Traditionally, mini grids have been viewed as “off-grid” systems that are built and operated solely for communities without electricity.

The Government of Nigeria avoided a fiscal cliff by implementing bold reforms, including ending the gasoline (premium motor spirit, PMS) subsidy, and shifting to a unified, market-reflective foreign exchange (FX) rate. These essential reforms entail painful adjustments.

An estimated 3.6 billion people – almost half the global population – live without access to safely managed sanitation. These figures come with a devastating human cost: each day, around 1000 children under 5 years of age die from diarrheal diseases attributed directly or indirectly to unsafe water, sanitation and hand hygiene.

The new administration has initiated critical reforms to address macroeconomic imbalances. This window of opportunity could have a transformative impact on the lives of millions of Nigerians and establish a solid foundation for sustainable and inclusive growth.

Aquaculture is the fastest growing food sector in the world and now accounts for more than half of the fish consumed globally. However, the sector in Africa remains in its infancy, with the notable exception of Egypt, one of the world’s largest producers.

This report provides results of the analysis of the Sierra Leone mini-grid tariff cost buildup and practical recommendations for interventions to reduce end-user tariffs and improve the affordability of mini-grid electrification in rural areas.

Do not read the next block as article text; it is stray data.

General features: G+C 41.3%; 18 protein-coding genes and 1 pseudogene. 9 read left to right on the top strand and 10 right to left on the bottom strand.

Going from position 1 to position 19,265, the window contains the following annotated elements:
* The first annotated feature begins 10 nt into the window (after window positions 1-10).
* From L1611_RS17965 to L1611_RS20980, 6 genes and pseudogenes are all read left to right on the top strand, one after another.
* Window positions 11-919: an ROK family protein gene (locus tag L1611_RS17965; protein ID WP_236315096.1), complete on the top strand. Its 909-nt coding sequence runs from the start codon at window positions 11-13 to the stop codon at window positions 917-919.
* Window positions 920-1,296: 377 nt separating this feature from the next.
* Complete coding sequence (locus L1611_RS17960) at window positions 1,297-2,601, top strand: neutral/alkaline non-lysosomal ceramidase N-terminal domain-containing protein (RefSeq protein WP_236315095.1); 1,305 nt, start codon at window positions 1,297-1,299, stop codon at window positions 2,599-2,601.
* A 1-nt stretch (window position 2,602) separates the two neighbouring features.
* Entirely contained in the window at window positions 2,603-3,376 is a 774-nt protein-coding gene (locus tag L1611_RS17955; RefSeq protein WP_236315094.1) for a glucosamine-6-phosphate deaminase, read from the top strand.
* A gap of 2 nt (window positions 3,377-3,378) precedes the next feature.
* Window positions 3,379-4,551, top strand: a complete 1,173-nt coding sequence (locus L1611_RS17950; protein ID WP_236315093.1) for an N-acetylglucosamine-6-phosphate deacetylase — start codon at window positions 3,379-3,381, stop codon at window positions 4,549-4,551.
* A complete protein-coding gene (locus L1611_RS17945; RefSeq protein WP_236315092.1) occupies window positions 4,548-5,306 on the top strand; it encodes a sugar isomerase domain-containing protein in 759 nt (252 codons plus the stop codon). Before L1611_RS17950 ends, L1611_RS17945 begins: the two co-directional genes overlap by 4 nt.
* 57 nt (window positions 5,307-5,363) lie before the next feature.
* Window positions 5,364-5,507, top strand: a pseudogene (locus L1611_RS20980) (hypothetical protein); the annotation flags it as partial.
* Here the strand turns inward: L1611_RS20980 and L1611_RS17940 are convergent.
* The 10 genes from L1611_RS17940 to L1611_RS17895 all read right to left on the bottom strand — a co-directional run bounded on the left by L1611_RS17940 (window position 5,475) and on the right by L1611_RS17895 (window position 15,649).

This report summarizes the evidence-based and costed country roadmaps for effective public interventions to transform agriculture and food systems in Ethiopia, Malawi, and Nigeria in a way that ends hunger, makes diets healthier and more affordable, improves the productivity and incomes of small-scale producers and their households, and mitigate

This Renewable Energy Roadmap for Nigeria was developed in collaboration with the Energy Commission of Nigeria and analyses the additional renewable energy deployment potential up to the year 2050, with an additional 2030 focus to aid shorter-term policy development.

Nigeria’s economy needs to grow faster to reduce poverty. Despite favorable global oil prices, “business as usual” economic management is not delivering desired outcomes and, even if a crisis is avoided in the near-term, long-standing policy and institutional challenges are persisting and severely constraining the economy.

Sustainable intensification is predicated on climate-smart agricultural input adoption. Test strategies for promoting the adoption of climate-smart agricultural inputs in Nigeria with a private sector firm.

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